Inspired by the mushy reminiscence that permeates so much of the internet, and acknowledging that such recollections are something that us bipeds can never seem to get enough of, I am pleased to offer what seems to be the first online photo of The Greatest Record Store That Ever Was: Hoboken New Jersey's Pier Platters. That an institution which is so frequently cited as "legendary" to summon such meager returns on Google is quite baffling, so I like to think this post will apply some much-needed spackle to a shamefully vacant corner of the internet. The photograph was taken by former Pier Platters employee Mr. Otis Ball -- former Bar/None recording artist, former leader of Otis Ball & the Chains, current leader of the Super Karaoke Fun Time Band, and all around splendid human being and proven friend to furry creatures of the greater metro area.
I really enjoyed the record shop recollections that Tracy Wilson had put together over on Lightnings Girl, but when queried via email, she was sad to report that no quality images of Pier Platters were in her stable, either. She suggested I check with Otis, and upon opening the attached jpeg his reply included, my heart skipped a beat just seeing that grimey old window again. Apparently, there is an active Pier Platters remembrance page on Facebook, but after some careful consideration, I decided I'd rather air my laundry in a forum where I can gush without the distractions of irritating thumbnail ads or virtual barfights. So be it.
I honestly can't remember much about the first time I visited Pier Platters, but I'm sure that it was the 80s, I'm sure that I was in high school, and by extension, I'm therefore sure that I had a stupid haircut. I hung out a lot with older friends who went to art school in the city, so by the time I could lie my way out of the house for a night and catch a train to Penn Station, I was able to visit a few of the city's now-mythologized music and alt-culture venues and bars like CBGBs, Mona's, the old See Hear shop, ABC no RIO, and so on. However, as a kid who was obsessed with music and who had a pretty broad-reaching definition of punk rock, my absolute favorite urban destination wasn't in Manhattan, but across the river in Hoboken.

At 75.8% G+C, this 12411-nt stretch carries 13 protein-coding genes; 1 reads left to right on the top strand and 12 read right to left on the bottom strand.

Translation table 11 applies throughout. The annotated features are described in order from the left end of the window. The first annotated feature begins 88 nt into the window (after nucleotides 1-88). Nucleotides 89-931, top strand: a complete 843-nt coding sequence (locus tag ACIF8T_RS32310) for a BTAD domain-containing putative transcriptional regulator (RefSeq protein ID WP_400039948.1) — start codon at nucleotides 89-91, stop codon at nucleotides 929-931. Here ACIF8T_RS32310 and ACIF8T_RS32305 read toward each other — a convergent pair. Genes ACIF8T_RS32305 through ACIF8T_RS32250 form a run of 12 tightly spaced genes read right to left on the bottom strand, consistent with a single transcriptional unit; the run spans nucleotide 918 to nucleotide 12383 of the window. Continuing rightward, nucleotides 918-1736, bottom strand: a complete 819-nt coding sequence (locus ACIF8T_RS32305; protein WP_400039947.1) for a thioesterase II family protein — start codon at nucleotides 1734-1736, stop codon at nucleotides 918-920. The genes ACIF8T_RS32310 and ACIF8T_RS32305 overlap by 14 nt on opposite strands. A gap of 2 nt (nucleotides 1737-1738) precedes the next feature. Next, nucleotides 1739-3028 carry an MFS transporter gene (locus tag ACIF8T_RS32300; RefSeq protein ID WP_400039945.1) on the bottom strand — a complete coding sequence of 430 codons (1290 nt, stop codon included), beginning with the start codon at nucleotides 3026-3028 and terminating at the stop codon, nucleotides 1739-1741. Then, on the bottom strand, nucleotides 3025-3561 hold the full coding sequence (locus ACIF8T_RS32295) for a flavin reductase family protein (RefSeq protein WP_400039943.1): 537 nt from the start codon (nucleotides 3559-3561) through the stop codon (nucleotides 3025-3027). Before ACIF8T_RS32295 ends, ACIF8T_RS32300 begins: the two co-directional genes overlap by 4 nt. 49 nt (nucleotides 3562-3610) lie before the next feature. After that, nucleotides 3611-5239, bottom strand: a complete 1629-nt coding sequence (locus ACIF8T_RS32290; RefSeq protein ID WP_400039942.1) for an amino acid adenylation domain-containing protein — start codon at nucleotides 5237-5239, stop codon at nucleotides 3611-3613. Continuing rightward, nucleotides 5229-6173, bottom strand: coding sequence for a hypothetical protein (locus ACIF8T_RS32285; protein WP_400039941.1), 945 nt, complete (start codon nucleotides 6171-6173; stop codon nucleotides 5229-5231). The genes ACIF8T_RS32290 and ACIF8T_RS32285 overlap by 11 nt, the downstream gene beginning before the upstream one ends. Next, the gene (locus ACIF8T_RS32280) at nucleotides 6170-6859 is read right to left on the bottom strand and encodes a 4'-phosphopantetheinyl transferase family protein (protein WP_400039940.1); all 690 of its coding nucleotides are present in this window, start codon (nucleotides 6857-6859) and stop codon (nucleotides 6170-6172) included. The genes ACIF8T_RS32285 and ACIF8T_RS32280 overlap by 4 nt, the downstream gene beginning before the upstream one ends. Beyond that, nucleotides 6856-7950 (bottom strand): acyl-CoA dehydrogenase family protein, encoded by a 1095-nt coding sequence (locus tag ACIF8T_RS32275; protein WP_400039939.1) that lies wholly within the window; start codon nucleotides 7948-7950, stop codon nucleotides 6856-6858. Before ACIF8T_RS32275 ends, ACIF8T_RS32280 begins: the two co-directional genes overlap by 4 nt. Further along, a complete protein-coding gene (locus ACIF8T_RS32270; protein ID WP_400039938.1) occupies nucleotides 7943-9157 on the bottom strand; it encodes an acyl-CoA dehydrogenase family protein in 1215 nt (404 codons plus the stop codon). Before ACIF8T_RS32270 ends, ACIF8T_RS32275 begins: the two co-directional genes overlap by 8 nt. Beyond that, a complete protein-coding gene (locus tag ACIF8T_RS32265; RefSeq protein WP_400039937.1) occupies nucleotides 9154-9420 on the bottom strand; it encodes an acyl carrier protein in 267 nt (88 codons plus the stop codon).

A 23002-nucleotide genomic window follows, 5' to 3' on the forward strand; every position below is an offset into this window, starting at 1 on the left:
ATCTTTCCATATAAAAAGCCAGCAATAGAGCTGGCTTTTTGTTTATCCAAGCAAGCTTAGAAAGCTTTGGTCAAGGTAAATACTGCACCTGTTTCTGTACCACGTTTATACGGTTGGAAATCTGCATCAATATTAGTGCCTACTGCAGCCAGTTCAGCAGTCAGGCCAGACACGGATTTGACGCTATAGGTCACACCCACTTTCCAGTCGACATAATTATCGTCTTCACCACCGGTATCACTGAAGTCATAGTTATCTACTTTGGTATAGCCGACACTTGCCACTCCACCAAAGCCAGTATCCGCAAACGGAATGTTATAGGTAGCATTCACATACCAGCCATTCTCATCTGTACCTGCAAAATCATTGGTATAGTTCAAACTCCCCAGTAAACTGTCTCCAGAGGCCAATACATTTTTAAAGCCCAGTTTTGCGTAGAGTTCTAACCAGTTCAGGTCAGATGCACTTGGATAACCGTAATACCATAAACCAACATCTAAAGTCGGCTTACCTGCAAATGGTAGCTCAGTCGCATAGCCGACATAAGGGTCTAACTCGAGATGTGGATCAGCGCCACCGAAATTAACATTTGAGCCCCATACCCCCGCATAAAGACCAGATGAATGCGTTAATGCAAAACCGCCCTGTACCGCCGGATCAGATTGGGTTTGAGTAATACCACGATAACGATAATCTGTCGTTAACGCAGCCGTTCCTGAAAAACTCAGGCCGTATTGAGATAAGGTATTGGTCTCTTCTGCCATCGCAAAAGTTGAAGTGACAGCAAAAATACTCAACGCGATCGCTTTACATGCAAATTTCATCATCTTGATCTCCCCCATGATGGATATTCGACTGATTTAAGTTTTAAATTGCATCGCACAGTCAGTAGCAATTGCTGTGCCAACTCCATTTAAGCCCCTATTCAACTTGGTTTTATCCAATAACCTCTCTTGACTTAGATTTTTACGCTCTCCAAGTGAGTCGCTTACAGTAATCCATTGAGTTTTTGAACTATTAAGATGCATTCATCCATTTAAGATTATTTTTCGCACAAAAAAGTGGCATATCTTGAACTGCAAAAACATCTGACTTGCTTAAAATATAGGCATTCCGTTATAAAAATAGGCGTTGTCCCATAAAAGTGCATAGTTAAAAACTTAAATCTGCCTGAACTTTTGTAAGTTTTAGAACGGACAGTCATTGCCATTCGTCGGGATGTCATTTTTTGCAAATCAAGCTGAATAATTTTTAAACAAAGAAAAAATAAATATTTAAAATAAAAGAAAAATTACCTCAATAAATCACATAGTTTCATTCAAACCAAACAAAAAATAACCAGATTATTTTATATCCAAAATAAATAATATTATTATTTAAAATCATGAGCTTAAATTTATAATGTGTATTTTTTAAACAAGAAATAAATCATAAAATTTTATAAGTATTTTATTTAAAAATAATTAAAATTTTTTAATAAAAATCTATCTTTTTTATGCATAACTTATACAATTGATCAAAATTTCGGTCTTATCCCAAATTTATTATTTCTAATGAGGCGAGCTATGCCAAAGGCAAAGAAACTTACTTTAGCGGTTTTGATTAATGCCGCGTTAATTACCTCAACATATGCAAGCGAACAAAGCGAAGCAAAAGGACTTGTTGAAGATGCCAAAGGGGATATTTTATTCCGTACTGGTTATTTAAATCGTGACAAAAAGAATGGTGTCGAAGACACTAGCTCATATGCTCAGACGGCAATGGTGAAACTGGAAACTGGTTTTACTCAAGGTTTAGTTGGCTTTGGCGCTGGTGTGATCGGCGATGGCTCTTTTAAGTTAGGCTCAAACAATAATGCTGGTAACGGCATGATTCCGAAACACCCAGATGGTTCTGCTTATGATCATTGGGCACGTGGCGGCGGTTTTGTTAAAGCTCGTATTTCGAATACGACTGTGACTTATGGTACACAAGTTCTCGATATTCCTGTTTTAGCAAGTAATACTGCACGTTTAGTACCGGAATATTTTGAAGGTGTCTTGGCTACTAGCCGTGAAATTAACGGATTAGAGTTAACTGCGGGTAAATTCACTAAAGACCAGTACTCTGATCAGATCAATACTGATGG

Based on my hazy recollections, Hoboken had exactly two things going for it by the time I was old enough to have more adult experiences there, and those two things were Pier Platters and Maxwell's. During the pinnacle of my many years at WPRB, I would frequently join a carload of my fellow DJs for periodic jaunts to Pier Platters to engage in a holy act we called "Re-Rocking". The purpose of re-rocking was implied by the name: "re-" was short for "replacement", as in, we'd arrive with money that was ostensibly to be used to "replace" crucial station vinyl that had been lost, stolen, or which had been deemed too scratchy from repeated sessions beneath the studio's tonearms. (CDs had only really just begun taking hold at WPRB when I arrived in the early 90s.) Of course, none of us really minded playing PRB's battered copies of records like Double Nickels on the Dime or Swarthy Songs for Swabs, so instead we just used the designated cash to buy things that were too obscure for us to get serviced directly.
Our primary target was always the 7" bin. And when I say "bin", what I really mean is "wall". The end of the 20th century was, of course, the last golden era for that format, with singles acting as cheap calling cards for the miniscule bands my friends and I read about in fanzines like Jersey Beat, Slug & Lettuce, This Zine Sucks, Factsheet Five, etc. (And then later on, we all wrote about the next generation of those same kinds of bands in mags like Green Means Go!, Number Two, Sound Views, and Inward Monitor.) If you were into checking out singles (and everybody was), Pier Platters was like waking up in record store nirvana. Their offerings and prices far outshined those of the shops across the river like Venus or Midnite Records, and were much less likely to adhere to just a few of the more popular underground genres. Bearing in mind that I was too young and too distracted to bother distinguishing the DC harcore of Soulside from either the breezy pop of Flying Saucer, or the wild art-noise of Vertical Slit, I was more than happy to leap into the fray with just about anything that seemed cool and weird. And joyously, pretty much everything seems cool and weird when you're in your early 20s.